From the Fletcher Forum, Aigerim Zikibayeva on Kazakhstan’s delicate balancing act. Alfrid Bustanov reviews Soviet and Muslim: The Institutionalization of Islam in Central Asia, 1943-1991 by Eren Murat Tasar. Goodbye Lenin: Eleanor Dalgleish on Tajikistan's new historical narrative. Annabelle Chapman reviews Great Games, Local Rules: The New Great Power Contest in Central Asia by Alexander Cooley. Why is the dictatorship of Kazakhstan getting such good PR? Liz Carolan reviews Presidents, Oligarchs and Bureaucrats: Forms of Rule in the Post-Soviet Space. Was the Eurasian economic union a good deal for Kazakhstan? Melinda Haring and Michael Cecire on why the color revolutions failed: Toppling dictators isn't enough — successful revolutions also embrace the rule of law. Kazakhstan’s and Uzbekistan’s strongmen and their daughters ponder succession. Martin W. Lewis on Zoi’s fantastic Central Asia water map, and Turkmenistan’s geo-engineering projects.
Jessie Allen (Pittsburgh): Theater of International Justice. From Slate, the legacy of George W. Bush is having a bit of a revival — and some Republicans can’t stand it. Is American nonviolence possible? Facing ourselves squarely at this difficult moment might provide a better lesson for the future than allowing ourselves to once again give in to blind fury. Against wishful thinking: Brian Tomasik on how some people hold more hopeful beliefs about the world and the future than are justified. Is it wrong to care more about 4 deaths in Boston than 80 in Syria? Santiago Zabala on the art of Filippo Minelli: When the language that defines our virtual lives is taken beyond the frame of the computer, new meanings emerge. Hatebase is a new initiative from the Sentinel Project, a Canadian group that aims to use social media and other technology to identify early warning signals for ethnic conflict.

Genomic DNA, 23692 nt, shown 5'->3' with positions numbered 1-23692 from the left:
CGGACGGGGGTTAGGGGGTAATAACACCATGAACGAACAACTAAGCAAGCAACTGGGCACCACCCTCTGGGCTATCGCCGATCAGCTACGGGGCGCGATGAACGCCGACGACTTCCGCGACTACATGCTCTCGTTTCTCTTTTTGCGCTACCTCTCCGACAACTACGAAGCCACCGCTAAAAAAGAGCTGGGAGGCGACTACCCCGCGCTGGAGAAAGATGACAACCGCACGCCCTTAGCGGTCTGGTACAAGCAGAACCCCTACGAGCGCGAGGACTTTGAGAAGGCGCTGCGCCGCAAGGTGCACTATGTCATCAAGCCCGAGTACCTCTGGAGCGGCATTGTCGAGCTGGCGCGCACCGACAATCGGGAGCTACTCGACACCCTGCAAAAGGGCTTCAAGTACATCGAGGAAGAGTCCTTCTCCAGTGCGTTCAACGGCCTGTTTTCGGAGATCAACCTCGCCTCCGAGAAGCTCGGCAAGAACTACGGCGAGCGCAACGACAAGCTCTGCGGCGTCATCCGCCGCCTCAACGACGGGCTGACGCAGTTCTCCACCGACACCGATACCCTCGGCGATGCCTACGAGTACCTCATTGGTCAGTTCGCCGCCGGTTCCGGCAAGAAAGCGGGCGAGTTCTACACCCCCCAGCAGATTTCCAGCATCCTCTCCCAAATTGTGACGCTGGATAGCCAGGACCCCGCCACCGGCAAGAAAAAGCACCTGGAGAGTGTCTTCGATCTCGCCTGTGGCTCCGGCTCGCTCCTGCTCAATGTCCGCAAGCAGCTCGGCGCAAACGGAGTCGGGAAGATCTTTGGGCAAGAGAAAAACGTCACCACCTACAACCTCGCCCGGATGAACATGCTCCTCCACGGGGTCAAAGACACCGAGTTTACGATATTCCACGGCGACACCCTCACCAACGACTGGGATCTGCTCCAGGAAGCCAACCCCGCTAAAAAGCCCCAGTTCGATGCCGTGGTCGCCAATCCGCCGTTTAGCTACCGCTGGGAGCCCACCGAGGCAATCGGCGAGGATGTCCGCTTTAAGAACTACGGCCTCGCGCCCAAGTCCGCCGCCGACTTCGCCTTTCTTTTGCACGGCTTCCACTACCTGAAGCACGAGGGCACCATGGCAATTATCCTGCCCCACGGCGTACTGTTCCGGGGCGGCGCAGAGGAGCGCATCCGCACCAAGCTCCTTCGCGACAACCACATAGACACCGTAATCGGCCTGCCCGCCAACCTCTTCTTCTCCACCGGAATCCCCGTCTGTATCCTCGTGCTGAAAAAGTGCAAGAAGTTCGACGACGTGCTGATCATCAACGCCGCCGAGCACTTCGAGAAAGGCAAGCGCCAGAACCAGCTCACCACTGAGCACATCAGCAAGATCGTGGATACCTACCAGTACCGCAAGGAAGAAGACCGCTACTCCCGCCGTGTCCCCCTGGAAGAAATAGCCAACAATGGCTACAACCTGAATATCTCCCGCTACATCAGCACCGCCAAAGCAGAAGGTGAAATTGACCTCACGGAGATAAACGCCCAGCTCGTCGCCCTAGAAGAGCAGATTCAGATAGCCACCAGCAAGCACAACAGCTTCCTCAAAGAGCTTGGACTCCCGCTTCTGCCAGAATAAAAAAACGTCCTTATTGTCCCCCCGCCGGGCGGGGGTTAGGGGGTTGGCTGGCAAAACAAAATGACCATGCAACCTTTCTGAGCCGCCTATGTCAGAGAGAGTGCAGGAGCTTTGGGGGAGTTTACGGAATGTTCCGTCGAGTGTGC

From Prospect, the relatively new science of human behaviour might also define ethics for us — ethical economics would then emerge from one of the least likely places: economists themselves. Mark Thoma on why politics and economics are a toxic cocktail. Jeffrey Frankel on the economist’s stone. Mark Buchanan on the insupportable equilibrium of economic thought. Steven Horwitz reviews Friedrich Hayek: The Ideas and Influence of the Libertarian Economist by Eamonn Butler. Is Austrian economics too popular for its own good? Stan Tsirulnikov investigates. Neil Irwin on what the Reinhart-Rogoff debacle tells us about the mysteries of macroeconomics. Dylan Matthews goes inside the Political Economy Research Institute at the University of Massachusetts, the offbeat economics department that debunked Reinhart-Rogoff. Which (macro)-economists are worth listening to? Dean Baker on worms, pond scum and economists.
Stefan Voigt (Hamburg): Veilonomics: On the Use and Utility of Veils in Constitutional Political Economy. It's not like American politics has become boring and thrill-seekers need to look north, but the current political scene in Canada is actually interesting. From Gawker, here's the jihadist magazine that taught the Boston bombers to kill; and this is what it's like to be a Muslim in Boston right now. Kevin Mahnken on why there's nothing wrong with properly politicizing a tragedy. Is the think tank scene becoming too saturated? Rolf Dobelli on how news is bad for you — and giving up reading it will make you happier (and a response). Jinah Roe on exit, voice, and loyalty at the Khmer Rouge Tribunal: Should the international community stay or go? Let's face it: Americans don't care if the U.S. tortured. Yes, zines still exist, and they’re not antiques.
Paul Katsafanas (BU): Philosophical Psychology as a Basis for Ethics. Travis Riddle on how your moral decisions are shaped by a bad mood: Weighty choices can be shifted by surprising factors. Continuing breakthroughs in neuroscience have given rise to shelves full of new books on the neurochemistry of right and wrong. Want to be a better person? Spend more time thinking about science. Philip Bethge and Johann Grolle interview Edward O. Wilson on the origin of morals. Frans de Waal's bottom-up morality: We're not good because of God. Ruy Teixeira on the good news about human nature: Most people aren’t jerks (and part 2). Infants as young as nine months old prefer individuals who are nice to people like them and mean to people who aren't like them (and more). Has morality become a skeuomorph? Doug Hill wonders. From Forbes, Joseph Grenny on how there's nothing like a financial crisis to bring out the best in people.